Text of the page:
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Authors: Sydney Logan

Stupid Cupid

BOOK: Stupid Cupid
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Contents

Title Page

Copyright

Stupid Cupid

Also Available from Sydney Logan

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About the Author

Stupid Cupid

By

Sydney Logan

 
 

First published by The Writer’s Coffee Shop, 2013

Copyright © Sydney Logan, 2013

The rights of Sydney Logan to be identified as the author of this work has been asserted by her under the
Copyright Amendment (Moral Rights) Act 2000

This work is copyrighted. All rights are reserved. Apart from any use as permitted under the Copyright Act 1968, no part may be reproduced, copied, scanned, stored in a retrieval system, recorded or transmitted, in any form or by any means, without the prior written permission of the publisher.

All characters and events in this Book – even those sharing the same name as (or based upon) real people – are entirely fictional.  No person, brand or corporation mentioned in this Book should be taken to have endorsed this Book nor should the events surrounding them be considered in any way factual.

This book is a work of fiction and should be read as such.

The Writer’s Coffee Shop

(Australia)
 
PO Box 447 Cherrybrook NSW 2126

(USA)
 
PO Box 2116 Waxahachie TX 75168

E-book ISBN-13: 978-1-61213-336-2

A CIP catalogue record for this book is available from the US Congress Library.

Cover image licensed by depositphotos.com / ©
mast3r

Cover design by: T.M. Franklin

www.thewriterscoffeeshop.com/slogan

 

“I despise Valentine’s Day.”

Annalise, my co-worker and best friend, looked up from her laptop and grinned at me.

“That’s unfortunate, Jada, since you work for a greeting card company.”

It
was
unfortunate. After all, I hadn’t spent four years getting my English degree so I could spend my days writing sappy messages for greeting cards. However, my student loans couldn’t wait for me to write the great American novel, so I’d accepted the job at
Heartfelt Designs
writing Christmas card greetings. I never planned to make a career out of it, but that all changed six months ago, when I was promoted to associate writer within our Valentine’s Day division.

Or as I like to call it, the eighth circle of hell.

“I don’t understand, Jada. I mean, look at this place,” Annalise said, waving her hands around the room. “How could you not be in the Valentine’s Day spirit with all these decorations?”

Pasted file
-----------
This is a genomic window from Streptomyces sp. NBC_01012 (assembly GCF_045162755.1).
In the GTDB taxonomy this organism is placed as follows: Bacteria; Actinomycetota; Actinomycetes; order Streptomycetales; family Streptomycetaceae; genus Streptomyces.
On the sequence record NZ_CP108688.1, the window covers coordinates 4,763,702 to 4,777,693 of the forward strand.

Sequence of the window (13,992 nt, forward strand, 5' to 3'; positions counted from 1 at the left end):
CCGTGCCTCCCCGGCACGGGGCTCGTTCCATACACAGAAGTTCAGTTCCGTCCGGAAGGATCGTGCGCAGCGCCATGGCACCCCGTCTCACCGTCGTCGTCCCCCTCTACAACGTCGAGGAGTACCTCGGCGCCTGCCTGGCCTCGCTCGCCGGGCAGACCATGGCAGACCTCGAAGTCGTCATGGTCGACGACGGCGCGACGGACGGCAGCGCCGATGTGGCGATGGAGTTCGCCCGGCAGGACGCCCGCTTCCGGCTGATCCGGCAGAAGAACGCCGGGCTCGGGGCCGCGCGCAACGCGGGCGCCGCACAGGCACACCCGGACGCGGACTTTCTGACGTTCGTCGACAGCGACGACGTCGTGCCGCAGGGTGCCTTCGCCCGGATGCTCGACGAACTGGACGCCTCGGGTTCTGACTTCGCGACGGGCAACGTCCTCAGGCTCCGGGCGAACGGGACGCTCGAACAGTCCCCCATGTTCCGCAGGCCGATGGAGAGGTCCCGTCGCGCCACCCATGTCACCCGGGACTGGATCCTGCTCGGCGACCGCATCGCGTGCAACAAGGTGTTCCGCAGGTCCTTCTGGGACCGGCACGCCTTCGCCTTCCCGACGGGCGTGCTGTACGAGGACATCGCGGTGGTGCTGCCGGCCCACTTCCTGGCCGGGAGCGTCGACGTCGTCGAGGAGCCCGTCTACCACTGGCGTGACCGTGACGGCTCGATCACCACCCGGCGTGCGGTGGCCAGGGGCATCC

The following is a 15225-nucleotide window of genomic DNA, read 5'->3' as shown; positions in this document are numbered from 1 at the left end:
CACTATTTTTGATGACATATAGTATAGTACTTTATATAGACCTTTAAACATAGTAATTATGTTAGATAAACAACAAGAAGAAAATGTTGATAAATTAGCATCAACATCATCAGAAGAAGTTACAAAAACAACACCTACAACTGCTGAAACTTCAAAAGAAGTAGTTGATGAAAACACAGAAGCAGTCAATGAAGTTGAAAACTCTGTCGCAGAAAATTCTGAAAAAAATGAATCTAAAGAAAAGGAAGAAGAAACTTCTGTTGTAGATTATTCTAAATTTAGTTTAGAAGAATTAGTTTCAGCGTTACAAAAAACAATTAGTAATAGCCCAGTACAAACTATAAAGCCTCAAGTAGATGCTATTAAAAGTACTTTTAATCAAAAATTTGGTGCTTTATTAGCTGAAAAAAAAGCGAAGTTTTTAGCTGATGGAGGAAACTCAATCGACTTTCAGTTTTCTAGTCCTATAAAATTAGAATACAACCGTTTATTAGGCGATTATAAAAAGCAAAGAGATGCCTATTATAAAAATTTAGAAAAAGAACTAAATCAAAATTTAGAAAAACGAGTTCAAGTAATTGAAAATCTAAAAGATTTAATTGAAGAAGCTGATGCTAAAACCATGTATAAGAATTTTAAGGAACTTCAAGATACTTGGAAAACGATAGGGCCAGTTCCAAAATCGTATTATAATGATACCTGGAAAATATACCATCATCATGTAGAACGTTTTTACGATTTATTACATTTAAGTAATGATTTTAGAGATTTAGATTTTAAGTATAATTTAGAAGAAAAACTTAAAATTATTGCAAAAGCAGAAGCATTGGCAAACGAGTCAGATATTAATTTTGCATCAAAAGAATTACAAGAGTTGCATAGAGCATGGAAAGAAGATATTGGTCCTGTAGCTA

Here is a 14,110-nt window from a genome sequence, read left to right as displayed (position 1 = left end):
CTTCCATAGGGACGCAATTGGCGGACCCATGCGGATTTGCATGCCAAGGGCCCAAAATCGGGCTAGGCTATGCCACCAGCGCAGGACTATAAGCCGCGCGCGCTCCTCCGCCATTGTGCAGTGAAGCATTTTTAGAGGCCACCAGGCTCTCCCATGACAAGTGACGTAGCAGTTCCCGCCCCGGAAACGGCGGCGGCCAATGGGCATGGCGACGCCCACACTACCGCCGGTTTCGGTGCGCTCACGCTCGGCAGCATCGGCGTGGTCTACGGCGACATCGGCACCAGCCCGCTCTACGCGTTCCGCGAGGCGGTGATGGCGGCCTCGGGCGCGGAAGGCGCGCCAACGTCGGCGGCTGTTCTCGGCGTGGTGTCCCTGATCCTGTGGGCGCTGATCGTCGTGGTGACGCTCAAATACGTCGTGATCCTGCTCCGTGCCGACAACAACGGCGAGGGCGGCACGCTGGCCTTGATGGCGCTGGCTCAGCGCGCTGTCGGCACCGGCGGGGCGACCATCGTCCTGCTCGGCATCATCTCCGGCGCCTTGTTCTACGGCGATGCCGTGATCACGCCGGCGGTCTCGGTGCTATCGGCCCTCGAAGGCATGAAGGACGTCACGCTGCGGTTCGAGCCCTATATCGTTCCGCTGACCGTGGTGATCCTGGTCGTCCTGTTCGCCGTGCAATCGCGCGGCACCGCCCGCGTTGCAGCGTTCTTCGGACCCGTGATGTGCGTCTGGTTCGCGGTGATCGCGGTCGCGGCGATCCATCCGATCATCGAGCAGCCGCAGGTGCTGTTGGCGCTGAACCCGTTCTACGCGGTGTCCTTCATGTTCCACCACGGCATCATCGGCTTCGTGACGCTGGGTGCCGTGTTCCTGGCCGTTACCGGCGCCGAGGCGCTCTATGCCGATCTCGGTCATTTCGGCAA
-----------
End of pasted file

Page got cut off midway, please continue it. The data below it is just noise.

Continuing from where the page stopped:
This year’s marketing campaign was
Cupid’s Arrow,
and the entire office looked like a bottle of Pepto Bismol had exploded on the walls. Splashes of red and pink were everywhere and hundreds of little Cupids with his bow and arrow dangled from the ceiling. It was enough to make any sane person go mad.

Annalise, however, wasn’t sane. She lived for this holiday. Of course, she had an amazing husband who lavished her with love all the time. The constant arrangement of fresh flowers on her desk and the endless pings of her email were evidence that he was attentive and sweet.

Lucky bitch.

“Valentine’s Day is for people who are in love, or at least pretend to be,” I muttered, groaning a little when an image of a sickeningly sweet couple standing on a yacht appeared on my monitor.
Like that’s relatable in this economy
. “Billions of dollars are spent each year on this
one
day. Shouldn’t you show your love year-round?”

“You should, but not all couples do. Some need reminders.”

Austin, my ex-husband, had always needed reminding about important dates like birthdays or holidays. It would be so easy to blame my cynicism on him, but truthfully, I’d always been a little disgusted by all the hoopla surrounding Valentine’s Day.

I was clearly in the wrong profession.

“Do you know what you need, Jada? You need Cupid to shoot you in the ass with one of his arrows. How long has it been since you’ve gone out with someone besides me?”

“Umm . . .”

“That’s what I thought! It’s Friday, Jada. You should do something besides sit at home.”

“I have plans.”

Her eyes brightened. “Oh?”

“Yep. There’s a Brad Pitt marathon on cable, starting with
Thelma and Louise
and ending with
Mr. and Mrs. Smith
.”

Annalise groaned. Luckily, her phone rang, rescuing me and allowing me to focus on my laptop once more. I finally found a picture of a young boy kissing his little girlfriend on the cheek. It wasn’t terribly original, but it was cute enough to make me pause and jot down some notes.

Young love is forever.

Valentine’s Day is like first kisses . . .

Love is eternal, no matter the age.

Remember when I used to meet you at the door, wearing nothing but an apron, and you’d lift me onto the kitchen counter . . .